Our friend Jennifer Barrie has been almost as busy as her bees.
This is the first year that she’s had success: her hives holding frame after frame of cured-and-capped honey. Fortitude and backbone are beekeeper requirements. It takes a full cycle of the seasons–sometimes longer— for a colony to build a large enough population to create a honey surplus, fit for harvest.
Time and weather, pollen and patience all worked in Jen’s favor. She’s extracted copious quarts of light amber honey from her backyard hives–enough to sell.
I was excited to purchase a jar, and couldn’t wait to taste it: the closest to home honey I’ve ever had.
What a revelation! There was a flower garden in that spoonful of honey.
I swirled some into plain Greek yogurt.
Bill and I slathered more onto thick slices of toasted sourdough, letting it seep into that hole-riddled bread.
Next, I wanted to cook with it, bake it into a simple cake to highlight its floral sweetness.
What I came up with was a humble one-layer cake.
It incorporates the honey with restraint.
Caramel-browned butter deepens that flavor.
Fresh thyme leaves add an herbal undercurrent that seems right with Jen’s floral-forward nectar.
Not-too-sweet, it’s the sort of cake that you’d enjoy with a cup of hot tea or coffee.
Although you’d be proud to serve it to guests, sidled by a scoop of ice cream
I’m thinking Strawberry, Orange, French Vanilla,
or fresh fruit.
such as Peaches, a scatter of Blueberries,
I could have left the cake plain, or brushed it with a glaze of citrus and honey.
Instead, I whipped up a basic frosting–just butter, cream cheese, and honey. I split the single baked layer after it cooled, and spread it over the moist and fragrant crumb. I finished it with a top coat, strewn with pistachios.
Jen told me that she’s just extracted a new batch. This time, it is deep yellow-gold in color. It all depends on what is blooming in the summer cycle. I’m anxious to sample this honey, and compare the differences in taste.
Meanwhile, a piece of delectable, very local honey cake awaits—I’d love it if you’d stop by for a slice.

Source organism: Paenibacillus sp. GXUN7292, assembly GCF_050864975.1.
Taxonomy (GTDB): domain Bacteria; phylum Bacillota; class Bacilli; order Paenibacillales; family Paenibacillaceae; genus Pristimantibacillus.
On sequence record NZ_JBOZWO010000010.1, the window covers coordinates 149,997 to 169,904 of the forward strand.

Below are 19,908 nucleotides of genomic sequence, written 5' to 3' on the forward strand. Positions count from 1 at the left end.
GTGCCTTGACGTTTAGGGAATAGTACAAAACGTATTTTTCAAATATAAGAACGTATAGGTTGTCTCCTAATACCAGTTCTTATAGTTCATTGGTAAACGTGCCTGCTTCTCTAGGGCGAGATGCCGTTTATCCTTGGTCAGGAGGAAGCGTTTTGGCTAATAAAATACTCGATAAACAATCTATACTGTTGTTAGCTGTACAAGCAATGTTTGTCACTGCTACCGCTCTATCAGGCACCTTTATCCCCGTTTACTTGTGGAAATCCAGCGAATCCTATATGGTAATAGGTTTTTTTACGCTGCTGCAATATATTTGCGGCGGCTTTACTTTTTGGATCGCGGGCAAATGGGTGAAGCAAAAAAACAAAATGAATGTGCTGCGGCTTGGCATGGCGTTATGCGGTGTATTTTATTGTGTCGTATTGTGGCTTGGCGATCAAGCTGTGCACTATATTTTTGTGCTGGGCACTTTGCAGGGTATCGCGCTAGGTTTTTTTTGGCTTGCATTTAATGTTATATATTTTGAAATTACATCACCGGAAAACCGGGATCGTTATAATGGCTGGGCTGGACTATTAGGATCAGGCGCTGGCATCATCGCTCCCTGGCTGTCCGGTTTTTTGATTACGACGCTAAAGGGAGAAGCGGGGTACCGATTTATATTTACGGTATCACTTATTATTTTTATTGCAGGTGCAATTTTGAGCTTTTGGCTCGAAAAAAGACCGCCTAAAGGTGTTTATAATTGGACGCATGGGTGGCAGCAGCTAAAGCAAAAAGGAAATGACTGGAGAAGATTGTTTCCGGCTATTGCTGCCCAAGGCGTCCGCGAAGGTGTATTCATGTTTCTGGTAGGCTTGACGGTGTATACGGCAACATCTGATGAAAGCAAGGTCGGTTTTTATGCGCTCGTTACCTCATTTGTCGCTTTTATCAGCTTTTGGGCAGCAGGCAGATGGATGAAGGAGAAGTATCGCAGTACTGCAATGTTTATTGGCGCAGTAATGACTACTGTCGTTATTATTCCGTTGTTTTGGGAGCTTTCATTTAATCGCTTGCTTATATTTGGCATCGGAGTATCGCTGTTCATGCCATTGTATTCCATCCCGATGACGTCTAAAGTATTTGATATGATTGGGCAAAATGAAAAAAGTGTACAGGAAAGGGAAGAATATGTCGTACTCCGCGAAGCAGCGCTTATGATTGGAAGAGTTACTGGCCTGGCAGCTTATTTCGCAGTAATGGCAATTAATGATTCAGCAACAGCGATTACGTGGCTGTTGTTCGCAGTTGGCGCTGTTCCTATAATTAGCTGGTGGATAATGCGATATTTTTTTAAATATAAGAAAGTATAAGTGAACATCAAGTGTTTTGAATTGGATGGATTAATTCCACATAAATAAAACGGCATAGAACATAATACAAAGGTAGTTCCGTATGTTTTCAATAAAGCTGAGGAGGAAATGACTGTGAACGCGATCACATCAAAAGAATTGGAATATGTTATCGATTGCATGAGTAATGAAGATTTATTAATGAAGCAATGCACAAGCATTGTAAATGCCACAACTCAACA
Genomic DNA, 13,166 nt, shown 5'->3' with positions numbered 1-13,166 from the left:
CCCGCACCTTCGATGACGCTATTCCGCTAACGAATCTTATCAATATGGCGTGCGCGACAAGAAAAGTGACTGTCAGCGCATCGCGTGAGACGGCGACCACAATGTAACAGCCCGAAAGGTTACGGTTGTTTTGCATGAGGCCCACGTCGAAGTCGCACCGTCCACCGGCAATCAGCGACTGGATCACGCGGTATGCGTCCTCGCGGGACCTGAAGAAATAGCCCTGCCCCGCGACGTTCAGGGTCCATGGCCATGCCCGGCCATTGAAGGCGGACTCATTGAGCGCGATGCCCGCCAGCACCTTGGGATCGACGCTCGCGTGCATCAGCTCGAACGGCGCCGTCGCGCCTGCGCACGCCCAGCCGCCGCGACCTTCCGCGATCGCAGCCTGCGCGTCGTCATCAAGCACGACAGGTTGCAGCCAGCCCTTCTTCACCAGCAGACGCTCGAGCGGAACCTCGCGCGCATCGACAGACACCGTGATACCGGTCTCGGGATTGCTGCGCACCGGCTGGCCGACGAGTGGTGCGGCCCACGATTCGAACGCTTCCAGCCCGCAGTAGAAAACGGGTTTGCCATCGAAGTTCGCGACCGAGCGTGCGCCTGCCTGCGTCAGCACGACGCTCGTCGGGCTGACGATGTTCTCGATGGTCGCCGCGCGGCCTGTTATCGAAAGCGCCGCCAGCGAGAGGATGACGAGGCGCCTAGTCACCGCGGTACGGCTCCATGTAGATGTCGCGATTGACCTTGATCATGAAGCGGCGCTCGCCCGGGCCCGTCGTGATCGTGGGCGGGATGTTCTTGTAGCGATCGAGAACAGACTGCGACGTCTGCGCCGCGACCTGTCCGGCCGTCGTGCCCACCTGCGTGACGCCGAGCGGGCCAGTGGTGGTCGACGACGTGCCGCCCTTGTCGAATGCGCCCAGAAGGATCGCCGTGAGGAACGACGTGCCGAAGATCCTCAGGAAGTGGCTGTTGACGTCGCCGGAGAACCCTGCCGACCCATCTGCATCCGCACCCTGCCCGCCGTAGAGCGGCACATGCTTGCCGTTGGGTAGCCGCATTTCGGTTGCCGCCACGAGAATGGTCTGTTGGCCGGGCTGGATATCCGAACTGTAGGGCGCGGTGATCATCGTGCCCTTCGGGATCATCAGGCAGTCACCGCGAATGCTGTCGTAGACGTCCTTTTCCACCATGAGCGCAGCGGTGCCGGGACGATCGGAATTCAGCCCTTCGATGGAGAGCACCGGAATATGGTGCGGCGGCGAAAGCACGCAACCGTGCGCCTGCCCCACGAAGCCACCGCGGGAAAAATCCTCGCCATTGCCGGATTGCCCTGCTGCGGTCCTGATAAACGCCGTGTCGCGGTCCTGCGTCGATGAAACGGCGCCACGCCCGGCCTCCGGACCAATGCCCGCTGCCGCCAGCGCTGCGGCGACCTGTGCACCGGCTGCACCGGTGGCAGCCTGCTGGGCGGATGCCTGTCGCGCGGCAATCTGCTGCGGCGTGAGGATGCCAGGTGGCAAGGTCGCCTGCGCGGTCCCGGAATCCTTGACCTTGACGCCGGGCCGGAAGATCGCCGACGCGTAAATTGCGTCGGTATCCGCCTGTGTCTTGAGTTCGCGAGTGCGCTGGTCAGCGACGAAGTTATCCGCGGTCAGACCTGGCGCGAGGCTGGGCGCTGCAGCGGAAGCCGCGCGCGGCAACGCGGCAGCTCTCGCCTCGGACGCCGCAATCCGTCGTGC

BROWN BUTTER HONEY CAKE
1 cup Brown Butter (slowly cook butter in a skillet on medium heat, occasionally stirring, until solids becomes toasty brown)
1 T. fresh Thyme leaves
1 cup Honey
2 1/2 c. All Purpose Flour
2 t. Baking Powder
1/2 t. Baking Soda
1/2 t. Salt
1 cup Milk
Juice from 1 Lemon (about 2 T.)
1 T. Vanilla
equipment: stand or hand-held mixer, 9″ cake pan
Toss thyme leaves into warm brown butter.
Sift flour, baking powder, soda, and salt together in a separate bowl.
Place lemon juice and vanilla into the cup of milk and stir. Let it stand and lightly thicken/curdle.
When butter is cooled, pour it into a mixing bowl and beat in the honey.
Beat in milk mixture.
Beat in flour mixture.
Beat in eggs, one at a time.
Pour batter into prepared 9″ cake pan. (bottom lined with parchment, sides and bottom coated with baking spray)
Bake in 350 degree oven for about 25 minutes.
HONEY CREAM CHEESE FROSTING
4 oz. (1 stick) Butter, softened
8 oz. Cream Cheese, softened
3-4 T. Honey
1/2 cup Pistachios–coarsely chopped to garnish
Beat the softened butter and cream cheese together until smooth.
Beat in the honey, one tablespoon at a time. Mixture will be creamy smooth, and somewhat fluffy.
Spread onto split layer and top. Garnish with chopped pistachios.